In the mid-1930s, as desperate Jews began to flee eastern Europe, Vishniac traveled to these countries and photographed the suffering and cruelty inflIn the mid-1930s, as desperate Jews began to flee eastern Europe, Vishniac traveled to these countries and photographed the suffering and cruelty inflicted by the Nazis. His pictures and stark commentary illustrate communities that completely vanished; only occasionally does he say a subject in a photo actually survived the Shoah.
My dad suggested I read this as he found it very moving. He was born in 1936 and it was only through good fortune and his grandmother's bravery that he and his parents were safe in New York and not trapped, as many of his family members were, in Hitler's camps and ghettos.
Most of Vishniac's notes on the photos are printed in the front of the book, which is a bit awkward for reference but allows you to be drawn into the world of people who were forcibly removed from a peaceful, middle-class existence into desperate poverty. As Vishniac says, the cities began to use human porters to deliver goods because they would work for food, while animals would not work until they were fed.
Everyone should spend an hour or two with this book. Every library needs a copy. ...more
If you want to be reassured about the safety of the world's nuclear stockpile, find another book. As General George Lee Butler said in the 1990s, "I cIf you want to be reassured about the safety of the world's nuclear stockpile, find another book. As General George Lee Butler said in the 1990s, "I came to fully appreciate the truth...we escaped the Cold War without a nuclear holocaust by some combination of skill, luck, and divine intervention, and I suspect the latter in greatest proportion." Butler was the newly appointed head of Strategic Air Command at the time and had recently reviewed the SAC's history and reports.
Eric Schlosser, whose "Fast Food Nation" encouraged Americans to rethink McDonalds, turned his formidable research skills on the U.S. nuclear program. He spent ten years studying the history of nuclear weapons and the Cold War and wrote a detailed but very readable account of our journey from the Manhattan Project and Hiroshima to detente to our current state, in which rogue nations are a little too close to unsupervised thermonuclear bombs.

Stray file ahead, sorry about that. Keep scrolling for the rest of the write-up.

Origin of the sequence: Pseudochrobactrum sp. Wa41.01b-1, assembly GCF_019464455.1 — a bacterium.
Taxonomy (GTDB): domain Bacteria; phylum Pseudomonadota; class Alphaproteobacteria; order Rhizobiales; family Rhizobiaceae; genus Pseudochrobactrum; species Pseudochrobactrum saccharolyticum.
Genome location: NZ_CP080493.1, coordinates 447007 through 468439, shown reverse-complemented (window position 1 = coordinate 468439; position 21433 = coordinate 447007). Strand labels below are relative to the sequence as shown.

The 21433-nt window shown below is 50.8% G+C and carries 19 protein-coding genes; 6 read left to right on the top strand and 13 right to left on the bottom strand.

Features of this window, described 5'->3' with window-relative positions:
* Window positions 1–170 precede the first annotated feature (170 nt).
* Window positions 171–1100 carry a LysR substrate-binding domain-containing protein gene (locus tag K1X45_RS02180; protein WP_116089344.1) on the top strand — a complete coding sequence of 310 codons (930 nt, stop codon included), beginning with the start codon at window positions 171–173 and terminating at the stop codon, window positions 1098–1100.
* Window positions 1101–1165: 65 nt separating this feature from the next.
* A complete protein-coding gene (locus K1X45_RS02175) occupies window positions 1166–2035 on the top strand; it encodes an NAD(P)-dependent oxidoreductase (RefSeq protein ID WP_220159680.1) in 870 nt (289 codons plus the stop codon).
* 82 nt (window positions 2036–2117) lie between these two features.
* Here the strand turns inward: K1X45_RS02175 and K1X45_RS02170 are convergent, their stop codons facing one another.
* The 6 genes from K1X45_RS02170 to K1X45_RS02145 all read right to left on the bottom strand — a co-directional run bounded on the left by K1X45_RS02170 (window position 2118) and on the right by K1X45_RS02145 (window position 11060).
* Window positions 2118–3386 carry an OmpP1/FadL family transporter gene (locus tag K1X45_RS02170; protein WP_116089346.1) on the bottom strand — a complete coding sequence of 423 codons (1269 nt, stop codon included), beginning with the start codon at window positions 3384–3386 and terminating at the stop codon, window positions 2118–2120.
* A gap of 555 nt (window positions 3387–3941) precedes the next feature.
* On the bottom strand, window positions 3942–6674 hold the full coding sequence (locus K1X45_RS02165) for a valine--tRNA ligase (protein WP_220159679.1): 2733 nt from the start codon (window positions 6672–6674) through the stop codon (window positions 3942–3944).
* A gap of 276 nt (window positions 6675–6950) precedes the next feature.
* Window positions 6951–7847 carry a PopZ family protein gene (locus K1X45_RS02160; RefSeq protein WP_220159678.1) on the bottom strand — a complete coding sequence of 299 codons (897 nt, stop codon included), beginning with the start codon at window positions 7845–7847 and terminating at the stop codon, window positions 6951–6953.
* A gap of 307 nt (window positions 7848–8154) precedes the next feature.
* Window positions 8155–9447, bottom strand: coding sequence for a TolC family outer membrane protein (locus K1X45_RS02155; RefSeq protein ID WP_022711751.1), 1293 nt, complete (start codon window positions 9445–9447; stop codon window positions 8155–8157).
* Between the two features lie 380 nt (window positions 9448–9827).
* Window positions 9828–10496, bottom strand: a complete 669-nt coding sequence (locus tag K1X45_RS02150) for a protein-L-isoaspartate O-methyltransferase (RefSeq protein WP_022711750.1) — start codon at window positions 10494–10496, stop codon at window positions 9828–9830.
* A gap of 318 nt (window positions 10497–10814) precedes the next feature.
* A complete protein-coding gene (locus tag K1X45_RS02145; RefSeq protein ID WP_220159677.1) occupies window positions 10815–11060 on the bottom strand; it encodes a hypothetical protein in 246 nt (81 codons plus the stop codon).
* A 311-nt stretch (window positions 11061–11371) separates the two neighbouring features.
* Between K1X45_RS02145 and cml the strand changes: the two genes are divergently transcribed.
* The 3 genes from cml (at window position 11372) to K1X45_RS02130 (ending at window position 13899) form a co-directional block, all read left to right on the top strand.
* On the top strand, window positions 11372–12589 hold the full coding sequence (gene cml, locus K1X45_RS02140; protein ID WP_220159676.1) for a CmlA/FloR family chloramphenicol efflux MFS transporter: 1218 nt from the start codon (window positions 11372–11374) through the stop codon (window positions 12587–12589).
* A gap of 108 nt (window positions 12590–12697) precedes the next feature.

This is not "The Day After," and Schlosser spends very little time on the real and imagined civilian horrors, the underground shelters, or the classroom duck-and-covers. His history is framed around a specific accident in Damascus, Ark., in 1980, and relays a story that illustrates the strengths and weaknesses of SAC and the Air Force.
"Command and Control" is not brief and it is not cheerful, but it is an important piece of journalism that will make you rethink your memories of the Cold War, and increase your appreciation for the military and civilian personnel who woke up every morning and supervised weapons that could have, but did not, destroy the world. Yet....more
I wanted to love this but I just liked it. The idea was to put together an anecdotal history of National Public Radio with short essays and remembrancI wanted to love this but I just liked it. The idea was to put together an anecdotal history of National Public Radio with short essays and remembrances from journalists and staff, but the book needed more shaping. The chapters are organized by decade and highlight major news events and NPR milestones. I was surprised that 9/11 got only a few pages, and the Challenger and some other major news events are not even mentioned. A large section is devoted to NPR's coverage of the wars in Afghanistan and Iraq.
The book also could have been improved with some editing. The section about "Wait, Wait, Don't Tell Me," refers to the "lightening round." Twice. Lots of misspellings and other typographical errors. The stories about the scrappy reporters were interesting but I would have preferred fewer self-references to scrappiness. I also am surprised at the mediocre writing considering this is a book about journalists.
The book only talks about NPR, so many shows that come from PRI and other organizations do not get a mention. The exception is "This American Life," which NPR refused to buy. Oops.
All that said, this is a fun book for NPR junkies; I would just skim it for the good stuff. The book came with a CD of a few historic broadcasts and I particularly appreciated the very first news report from All Things Considered, dated May 3, 1971, the day I was born....more